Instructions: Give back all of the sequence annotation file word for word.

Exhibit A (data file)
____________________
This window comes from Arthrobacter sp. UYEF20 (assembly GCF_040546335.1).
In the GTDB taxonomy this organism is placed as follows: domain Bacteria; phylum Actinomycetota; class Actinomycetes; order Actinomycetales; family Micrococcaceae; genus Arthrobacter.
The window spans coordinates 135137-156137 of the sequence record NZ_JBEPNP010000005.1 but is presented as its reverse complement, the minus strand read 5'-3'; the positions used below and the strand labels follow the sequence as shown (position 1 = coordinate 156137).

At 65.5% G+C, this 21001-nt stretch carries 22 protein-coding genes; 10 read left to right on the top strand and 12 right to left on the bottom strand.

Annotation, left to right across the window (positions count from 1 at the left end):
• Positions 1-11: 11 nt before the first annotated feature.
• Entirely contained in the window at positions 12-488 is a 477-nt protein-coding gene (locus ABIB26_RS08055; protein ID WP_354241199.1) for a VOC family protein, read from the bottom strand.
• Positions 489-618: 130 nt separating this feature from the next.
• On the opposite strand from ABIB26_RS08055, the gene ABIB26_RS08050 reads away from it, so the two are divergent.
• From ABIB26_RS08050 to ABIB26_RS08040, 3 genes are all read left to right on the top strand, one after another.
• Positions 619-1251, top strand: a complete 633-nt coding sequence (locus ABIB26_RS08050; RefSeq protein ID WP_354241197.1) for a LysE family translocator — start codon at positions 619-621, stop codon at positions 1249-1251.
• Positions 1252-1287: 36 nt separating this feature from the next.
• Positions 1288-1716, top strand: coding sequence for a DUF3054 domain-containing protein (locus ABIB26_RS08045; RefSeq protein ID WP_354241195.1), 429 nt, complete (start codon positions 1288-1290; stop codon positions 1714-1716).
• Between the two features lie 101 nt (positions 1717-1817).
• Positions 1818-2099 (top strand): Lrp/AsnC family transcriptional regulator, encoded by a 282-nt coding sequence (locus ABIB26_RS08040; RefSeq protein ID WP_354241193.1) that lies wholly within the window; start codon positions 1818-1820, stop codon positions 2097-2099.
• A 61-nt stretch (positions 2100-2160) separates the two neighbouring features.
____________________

This window comes from Arthrobacter sp. UYEF20 (assembly GCF_040546335.1).
In the GTDB taxonomy this organism is placed as follows: domain Bacteria; phylum Actinomycetota; class Actinomycetes; order Actinomycetales; family Micrococcaceae; genus Arthrobacter.
The window spans coordinates 135137-156137 of the sequence record NZ_JBEPNP010000005.1 but is presented as its reverse complement, the minus strand read 5'-3'; the positions used below and the strand labels follow the sequence as shown (position 1 = coordinate 156137).

At 65.5% G+C, this 21001-nt stretch carries 22 protein-coding genes; 10 read left to right on the top strand and 12 right to left on the bottom strand.

Annotation, left to right across the window (positions count from 1 at the left end):
• Positions 1-11: 11 nt before the first annotated feature.
• Entirely contained in the window at positions 12-488 is a 477-nt protein-coding gene (locus ABIB26_RS08055; protein ID WP_354241199.1) for a VOC family protein, read from the bottom strand.
• Positions 489-618: 130 nt separating this feature from the next.
• On the opposite strand from ABIB26_RS08055, the gene ABIB26_RS08050 reads away from it, so the two are divergent.
• From ABIB26_RS08050 to ABIB26_RS08040, 3 genes are all read left to right on the top strand, one after another.
• Positions 619-1251, top strand: a complete 633-nt coding sequence (locus ABIB26_RS08050; RefSeq protein ID WP_354241197.1) for a LysE family translocator — start codon at positions 619-621, stop codon at positions 1249-1251.
• Positions 1252-1287: 36 nt separating this feature from the next.
• Positions 1288-1716, top strand: coding sequence for a DUF3054 domain-containing protein (locus ABIB26_RS08045; RefSeq protein ID WP_354241195.1), 429 nt, complete (start codon positions 1288-1290; stop codon positions 1714-1716).
• Between the two features lie 101 nt (positions 1717-1817).
• Positions 1818-2099 (top strand): Lrp/AsnC family transcriptional regulator, encoded by a 282-nt coding sequence (locus ABIB26_RS08040; RefSeq protein ID WP_354241193.1) that lies wholly within the window; start codon positions 1818-1820, stop codon positions 2097-2099.
• A 61-nt stretch (positions 2100-2160) separates the two neighbouring features.